- The Washington Times - Monday, September 15, 2008

MILWAUKEE | The walls that line the pair of lanes in this tiny bowling alley seem close enough to make a bowler feel claustrophobic.

But at a 100th anniversary party Saturday, the walls of Holler House felt like the wide-open arms of family.

The wood in the lanes is original, and the narrow quarters cause thunderous echoes as bowling balls rumble down the lanes. Pin boys reload the manual pin mechanism by hand, and numerous photos and momentos on the walls document the history and good times at the nation’s oldest bowling alley.

In a city that became synonymous with beer and bowling, Holler House tavern and bowling alley has been an enduring landmark. Hundreds of patrons returned to relive the good times at the anniversary celebration.

“I’ve bowled at other places, but this was always the best place to come,” said Barbara Kwarcinski, 68, of Milwaukee.

From the outside, the Holler House looks like any other bar in this quiet working-class neighborhood.

But walk inside and you get an idea of what “Cheers” might have been like if the bar in the TV sitcom had bowling lanes in the basement.

Milwaukee resident Matt Hersel, 49, came to the Holler House when he was 17 for his first beer and became a regular. It’s where he met his wife, and he bowled there for 23 years until back problems forced him to quit.

He recalled old-timers who told stories of living through the Depression and their World War II exploits.

“Guys here were tough as nails,” Mr. Hersel said. “You didn’t come here to party, you came to get to know guys like that, hardworking guys, guys that taught you things about life.”

Signs on the walls recall that bygone era. Original handbills announce bowling tournaments in 1912 and 1916; other signs advertise a hot-beef sandwich for a nickel and a half gallon of beer for 25 cents plus deposit.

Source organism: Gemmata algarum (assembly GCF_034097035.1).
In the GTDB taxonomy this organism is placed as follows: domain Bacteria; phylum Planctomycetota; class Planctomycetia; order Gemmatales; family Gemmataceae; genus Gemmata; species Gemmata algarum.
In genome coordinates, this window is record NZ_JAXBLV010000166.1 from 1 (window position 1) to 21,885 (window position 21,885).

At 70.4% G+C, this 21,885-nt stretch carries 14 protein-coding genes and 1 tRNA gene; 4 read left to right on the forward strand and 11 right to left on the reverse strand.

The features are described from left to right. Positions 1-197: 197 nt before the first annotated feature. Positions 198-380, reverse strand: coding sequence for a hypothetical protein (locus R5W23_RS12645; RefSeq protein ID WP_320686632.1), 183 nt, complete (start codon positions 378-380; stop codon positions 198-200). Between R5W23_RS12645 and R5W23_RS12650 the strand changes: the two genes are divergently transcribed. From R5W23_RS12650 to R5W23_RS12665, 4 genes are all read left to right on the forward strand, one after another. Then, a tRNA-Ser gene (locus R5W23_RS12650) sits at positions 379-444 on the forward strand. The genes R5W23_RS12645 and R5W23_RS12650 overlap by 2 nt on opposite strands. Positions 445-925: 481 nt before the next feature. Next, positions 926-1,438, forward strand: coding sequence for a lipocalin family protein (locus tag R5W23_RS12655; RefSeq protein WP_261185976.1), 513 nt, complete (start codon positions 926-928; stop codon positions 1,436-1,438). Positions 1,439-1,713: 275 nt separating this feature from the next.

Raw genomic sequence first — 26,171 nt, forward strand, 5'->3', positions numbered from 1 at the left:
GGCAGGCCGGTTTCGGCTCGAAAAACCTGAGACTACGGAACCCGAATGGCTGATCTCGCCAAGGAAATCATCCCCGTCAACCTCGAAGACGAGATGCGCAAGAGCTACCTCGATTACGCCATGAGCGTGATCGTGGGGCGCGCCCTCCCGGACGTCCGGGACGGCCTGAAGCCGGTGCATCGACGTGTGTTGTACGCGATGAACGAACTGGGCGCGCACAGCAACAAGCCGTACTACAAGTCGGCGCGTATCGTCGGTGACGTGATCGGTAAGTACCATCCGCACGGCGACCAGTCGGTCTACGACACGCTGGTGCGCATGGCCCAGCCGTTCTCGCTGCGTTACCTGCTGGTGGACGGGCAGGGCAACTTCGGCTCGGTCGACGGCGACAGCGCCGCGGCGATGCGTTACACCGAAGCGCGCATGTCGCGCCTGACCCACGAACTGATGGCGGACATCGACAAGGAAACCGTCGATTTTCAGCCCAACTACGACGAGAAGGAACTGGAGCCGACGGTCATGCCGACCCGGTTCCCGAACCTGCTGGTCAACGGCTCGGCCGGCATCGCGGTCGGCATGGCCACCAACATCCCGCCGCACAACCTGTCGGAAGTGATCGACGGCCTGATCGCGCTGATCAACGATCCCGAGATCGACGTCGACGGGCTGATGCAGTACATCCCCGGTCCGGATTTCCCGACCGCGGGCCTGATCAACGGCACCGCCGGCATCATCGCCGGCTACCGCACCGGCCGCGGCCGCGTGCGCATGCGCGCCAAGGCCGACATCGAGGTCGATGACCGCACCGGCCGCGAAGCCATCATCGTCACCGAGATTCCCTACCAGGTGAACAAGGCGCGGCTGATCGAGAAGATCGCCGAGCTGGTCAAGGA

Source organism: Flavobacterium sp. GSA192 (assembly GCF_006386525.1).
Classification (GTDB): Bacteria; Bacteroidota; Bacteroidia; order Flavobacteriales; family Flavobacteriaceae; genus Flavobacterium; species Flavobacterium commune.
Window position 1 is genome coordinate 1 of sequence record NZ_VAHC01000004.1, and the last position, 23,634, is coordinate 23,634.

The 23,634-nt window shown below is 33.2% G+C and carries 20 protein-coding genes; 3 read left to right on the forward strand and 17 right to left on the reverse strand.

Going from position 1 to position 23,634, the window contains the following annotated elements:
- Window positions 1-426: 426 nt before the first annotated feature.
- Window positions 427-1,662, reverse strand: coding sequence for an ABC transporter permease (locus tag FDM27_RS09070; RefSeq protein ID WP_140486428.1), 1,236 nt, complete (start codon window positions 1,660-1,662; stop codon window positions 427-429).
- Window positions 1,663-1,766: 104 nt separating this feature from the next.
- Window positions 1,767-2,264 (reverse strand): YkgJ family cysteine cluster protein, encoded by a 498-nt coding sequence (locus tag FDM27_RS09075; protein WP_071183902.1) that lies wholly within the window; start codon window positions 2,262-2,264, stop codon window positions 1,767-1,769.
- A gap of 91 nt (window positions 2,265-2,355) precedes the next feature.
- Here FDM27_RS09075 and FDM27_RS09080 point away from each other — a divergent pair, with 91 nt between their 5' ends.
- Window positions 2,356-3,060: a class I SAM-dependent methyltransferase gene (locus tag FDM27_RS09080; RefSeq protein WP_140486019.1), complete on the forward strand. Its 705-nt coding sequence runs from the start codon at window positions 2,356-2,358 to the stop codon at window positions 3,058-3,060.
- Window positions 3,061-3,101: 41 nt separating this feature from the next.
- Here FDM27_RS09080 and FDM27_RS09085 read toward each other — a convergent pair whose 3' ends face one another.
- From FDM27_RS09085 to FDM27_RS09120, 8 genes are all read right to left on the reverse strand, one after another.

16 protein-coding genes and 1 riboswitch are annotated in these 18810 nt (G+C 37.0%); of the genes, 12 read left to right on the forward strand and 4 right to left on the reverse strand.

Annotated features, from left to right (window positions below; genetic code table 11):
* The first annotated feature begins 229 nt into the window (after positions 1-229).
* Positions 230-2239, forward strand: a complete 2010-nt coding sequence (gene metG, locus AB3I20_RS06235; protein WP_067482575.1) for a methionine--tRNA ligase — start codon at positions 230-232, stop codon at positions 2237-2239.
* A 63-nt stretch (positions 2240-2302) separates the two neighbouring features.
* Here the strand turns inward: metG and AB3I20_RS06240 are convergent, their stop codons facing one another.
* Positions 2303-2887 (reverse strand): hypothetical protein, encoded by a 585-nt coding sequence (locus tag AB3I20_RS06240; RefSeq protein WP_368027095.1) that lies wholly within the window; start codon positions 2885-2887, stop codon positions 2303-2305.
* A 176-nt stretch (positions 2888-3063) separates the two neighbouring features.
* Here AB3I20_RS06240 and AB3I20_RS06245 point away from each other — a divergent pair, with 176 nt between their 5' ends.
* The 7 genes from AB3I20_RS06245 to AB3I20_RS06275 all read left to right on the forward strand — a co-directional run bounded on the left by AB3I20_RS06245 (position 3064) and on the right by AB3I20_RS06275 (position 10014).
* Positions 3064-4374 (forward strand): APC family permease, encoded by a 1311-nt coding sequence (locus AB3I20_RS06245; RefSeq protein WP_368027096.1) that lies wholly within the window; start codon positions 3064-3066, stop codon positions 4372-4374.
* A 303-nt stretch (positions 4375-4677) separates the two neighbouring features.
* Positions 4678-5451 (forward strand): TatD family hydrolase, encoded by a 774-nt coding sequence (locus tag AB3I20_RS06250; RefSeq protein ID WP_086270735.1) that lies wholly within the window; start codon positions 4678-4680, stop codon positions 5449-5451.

In preparation for the party, the Holler House got its first thorough cleaning in almost 40 years. Among the gems unearthed during the cleanup were five wooden bowling balls, each with only two finger holes and weighing about 15 pounds.

One casualty though was the tavern’s naughty bra collection, about 1,000 of them, each signed by the woman who left it.

“About 40 years ago, we were sitting here drinking and, I don’t know, I guess we started taking our clothes off,” said tavern owner Marcy Skowronski, 82, while sipping a vodka tonic. “It just became a tradition that women would leave a bra the first time they came here.”

Many began falling apart over the years, and Mrs. Skowronski had the rest boxed up. “I’m sure it won’t be long before we have a whole new collection,” she said.

Her late husband, Gene, was born in the apartment behind the bar, and she moved there in 1952 as a new bride. The tavern was originally named for them, but earned its nickname about 35 years ago because of the persistent sounds of raucous reveling.

Its claim as the nation’s oldest bowling alley was confirmed by the U.S. Bowling Congress.

Mrs. Skowronski, says she has no intention of retiring, even at 82.

“Nope, I’m going to die behind the bar,” she said. “Why would I leave all this? These people, we all care about each other. We’re all extended family. No, this is where I belong.”

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